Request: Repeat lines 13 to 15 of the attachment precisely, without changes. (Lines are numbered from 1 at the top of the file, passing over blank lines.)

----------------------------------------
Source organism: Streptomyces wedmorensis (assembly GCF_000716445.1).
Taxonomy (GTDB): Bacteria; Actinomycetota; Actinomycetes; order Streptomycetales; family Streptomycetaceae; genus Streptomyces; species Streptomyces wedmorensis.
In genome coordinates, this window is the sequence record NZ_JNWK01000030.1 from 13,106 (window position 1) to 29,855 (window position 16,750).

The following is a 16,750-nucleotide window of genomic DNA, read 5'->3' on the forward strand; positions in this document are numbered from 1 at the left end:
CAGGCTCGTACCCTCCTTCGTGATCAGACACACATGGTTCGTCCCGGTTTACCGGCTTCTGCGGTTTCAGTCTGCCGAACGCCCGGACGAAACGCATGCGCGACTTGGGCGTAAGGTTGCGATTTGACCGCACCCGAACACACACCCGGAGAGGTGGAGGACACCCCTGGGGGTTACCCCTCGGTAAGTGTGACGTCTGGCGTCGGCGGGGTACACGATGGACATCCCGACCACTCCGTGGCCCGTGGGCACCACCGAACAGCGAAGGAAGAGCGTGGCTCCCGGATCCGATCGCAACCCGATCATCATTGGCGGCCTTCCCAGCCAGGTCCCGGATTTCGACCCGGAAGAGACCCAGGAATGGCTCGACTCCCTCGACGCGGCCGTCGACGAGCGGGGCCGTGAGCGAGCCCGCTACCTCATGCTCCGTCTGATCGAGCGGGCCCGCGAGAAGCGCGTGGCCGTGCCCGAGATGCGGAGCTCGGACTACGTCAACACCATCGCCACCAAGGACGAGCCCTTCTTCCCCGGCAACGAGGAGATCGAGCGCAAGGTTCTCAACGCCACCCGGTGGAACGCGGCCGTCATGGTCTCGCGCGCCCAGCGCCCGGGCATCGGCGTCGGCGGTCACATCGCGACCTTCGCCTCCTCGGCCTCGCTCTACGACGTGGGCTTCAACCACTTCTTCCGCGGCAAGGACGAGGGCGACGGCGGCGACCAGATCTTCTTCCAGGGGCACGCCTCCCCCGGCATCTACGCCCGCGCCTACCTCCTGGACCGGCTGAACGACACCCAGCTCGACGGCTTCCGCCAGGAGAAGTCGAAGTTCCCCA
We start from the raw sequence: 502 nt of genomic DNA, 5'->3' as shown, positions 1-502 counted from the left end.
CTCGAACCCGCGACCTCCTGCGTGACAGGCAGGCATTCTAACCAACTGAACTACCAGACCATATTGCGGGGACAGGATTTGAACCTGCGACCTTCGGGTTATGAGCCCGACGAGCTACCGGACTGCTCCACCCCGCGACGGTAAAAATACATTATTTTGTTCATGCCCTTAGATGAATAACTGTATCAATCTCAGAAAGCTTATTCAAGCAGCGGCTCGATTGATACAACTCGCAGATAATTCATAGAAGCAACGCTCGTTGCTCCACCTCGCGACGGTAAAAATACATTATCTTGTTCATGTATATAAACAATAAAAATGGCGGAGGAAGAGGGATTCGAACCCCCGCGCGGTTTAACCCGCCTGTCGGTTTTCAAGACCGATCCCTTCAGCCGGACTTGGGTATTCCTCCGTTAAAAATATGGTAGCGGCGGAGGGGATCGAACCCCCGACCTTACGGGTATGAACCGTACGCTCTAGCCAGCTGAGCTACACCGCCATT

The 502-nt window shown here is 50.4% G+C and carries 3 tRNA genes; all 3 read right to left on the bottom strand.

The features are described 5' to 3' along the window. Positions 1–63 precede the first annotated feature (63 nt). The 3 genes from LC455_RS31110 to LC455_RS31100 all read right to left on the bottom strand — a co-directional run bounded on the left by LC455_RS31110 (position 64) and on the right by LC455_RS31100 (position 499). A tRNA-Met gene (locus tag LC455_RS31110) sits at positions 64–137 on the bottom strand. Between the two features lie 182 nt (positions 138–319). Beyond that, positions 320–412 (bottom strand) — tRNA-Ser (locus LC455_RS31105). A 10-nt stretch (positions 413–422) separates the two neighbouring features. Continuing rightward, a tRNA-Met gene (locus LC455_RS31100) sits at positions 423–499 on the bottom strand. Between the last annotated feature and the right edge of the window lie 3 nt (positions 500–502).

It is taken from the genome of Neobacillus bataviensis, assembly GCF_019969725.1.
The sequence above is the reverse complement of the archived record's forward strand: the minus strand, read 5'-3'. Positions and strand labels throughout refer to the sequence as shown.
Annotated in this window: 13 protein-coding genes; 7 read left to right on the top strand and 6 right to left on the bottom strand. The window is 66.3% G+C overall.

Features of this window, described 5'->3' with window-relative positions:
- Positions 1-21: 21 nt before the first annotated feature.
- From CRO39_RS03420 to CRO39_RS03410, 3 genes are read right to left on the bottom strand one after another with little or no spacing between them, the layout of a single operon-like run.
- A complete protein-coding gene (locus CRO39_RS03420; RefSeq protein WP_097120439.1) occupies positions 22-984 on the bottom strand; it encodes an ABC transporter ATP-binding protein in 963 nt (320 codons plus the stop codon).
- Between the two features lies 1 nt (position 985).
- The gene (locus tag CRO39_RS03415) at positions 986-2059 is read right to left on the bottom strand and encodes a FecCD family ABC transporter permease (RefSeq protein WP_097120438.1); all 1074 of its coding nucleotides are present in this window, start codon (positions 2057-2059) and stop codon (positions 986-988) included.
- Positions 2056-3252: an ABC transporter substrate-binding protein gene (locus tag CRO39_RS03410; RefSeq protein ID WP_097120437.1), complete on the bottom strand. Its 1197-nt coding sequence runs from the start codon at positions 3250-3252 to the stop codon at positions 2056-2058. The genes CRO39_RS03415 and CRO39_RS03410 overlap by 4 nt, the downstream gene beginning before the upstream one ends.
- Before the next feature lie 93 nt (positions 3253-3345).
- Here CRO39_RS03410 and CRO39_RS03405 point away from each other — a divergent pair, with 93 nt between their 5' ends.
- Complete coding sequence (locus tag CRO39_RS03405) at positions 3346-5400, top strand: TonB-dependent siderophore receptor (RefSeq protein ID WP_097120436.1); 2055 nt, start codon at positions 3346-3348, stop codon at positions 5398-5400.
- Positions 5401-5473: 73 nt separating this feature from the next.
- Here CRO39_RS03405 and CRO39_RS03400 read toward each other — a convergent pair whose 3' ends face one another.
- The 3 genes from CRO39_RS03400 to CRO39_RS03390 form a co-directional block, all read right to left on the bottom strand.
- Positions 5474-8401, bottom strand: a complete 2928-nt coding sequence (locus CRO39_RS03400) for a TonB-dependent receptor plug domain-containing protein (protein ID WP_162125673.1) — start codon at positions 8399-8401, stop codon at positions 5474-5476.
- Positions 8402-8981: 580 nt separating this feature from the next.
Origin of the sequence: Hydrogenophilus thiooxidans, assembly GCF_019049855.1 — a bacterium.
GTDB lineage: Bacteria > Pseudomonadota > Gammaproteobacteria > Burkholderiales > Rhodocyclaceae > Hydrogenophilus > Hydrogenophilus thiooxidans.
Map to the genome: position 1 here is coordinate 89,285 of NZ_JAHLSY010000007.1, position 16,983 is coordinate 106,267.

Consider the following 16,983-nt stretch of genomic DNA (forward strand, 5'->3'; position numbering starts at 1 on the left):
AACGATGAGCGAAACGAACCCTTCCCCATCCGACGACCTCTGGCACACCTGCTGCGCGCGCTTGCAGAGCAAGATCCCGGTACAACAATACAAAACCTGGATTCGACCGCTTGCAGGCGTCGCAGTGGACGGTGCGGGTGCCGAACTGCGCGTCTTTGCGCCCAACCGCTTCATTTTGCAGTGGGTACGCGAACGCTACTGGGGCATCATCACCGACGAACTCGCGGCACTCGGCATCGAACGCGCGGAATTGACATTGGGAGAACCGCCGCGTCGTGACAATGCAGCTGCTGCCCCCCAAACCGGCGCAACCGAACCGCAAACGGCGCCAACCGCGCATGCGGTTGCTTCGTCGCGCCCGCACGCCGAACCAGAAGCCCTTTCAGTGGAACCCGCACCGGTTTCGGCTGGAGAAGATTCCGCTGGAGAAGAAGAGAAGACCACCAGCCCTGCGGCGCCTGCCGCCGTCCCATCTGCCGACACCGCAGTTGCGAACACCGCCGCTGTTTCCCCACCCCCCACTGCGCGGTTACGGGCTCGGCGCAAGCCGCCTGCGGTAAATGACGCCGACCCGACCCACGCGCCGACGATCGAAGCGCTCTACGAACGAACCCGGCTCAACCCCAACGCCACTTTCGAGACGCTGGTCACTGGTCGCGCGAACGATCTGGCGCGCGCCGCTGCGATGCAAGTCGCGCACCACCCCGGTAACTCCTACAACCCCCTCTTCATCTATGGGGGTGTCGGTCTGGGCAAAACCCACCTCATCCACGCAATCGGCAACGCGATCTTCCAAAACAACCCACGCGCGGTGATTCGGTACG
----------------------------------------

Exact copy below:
Features of this window, described 5'->3' with window-relative positions:
- Positions 1-21: 21 nt before the first annotated feature.
- From CRO39_RS03420 to CRO39_RS03410, 3 genes are read right to left on the bottom strand one after another with little or no spacing between them, the layout of a single operon-like run.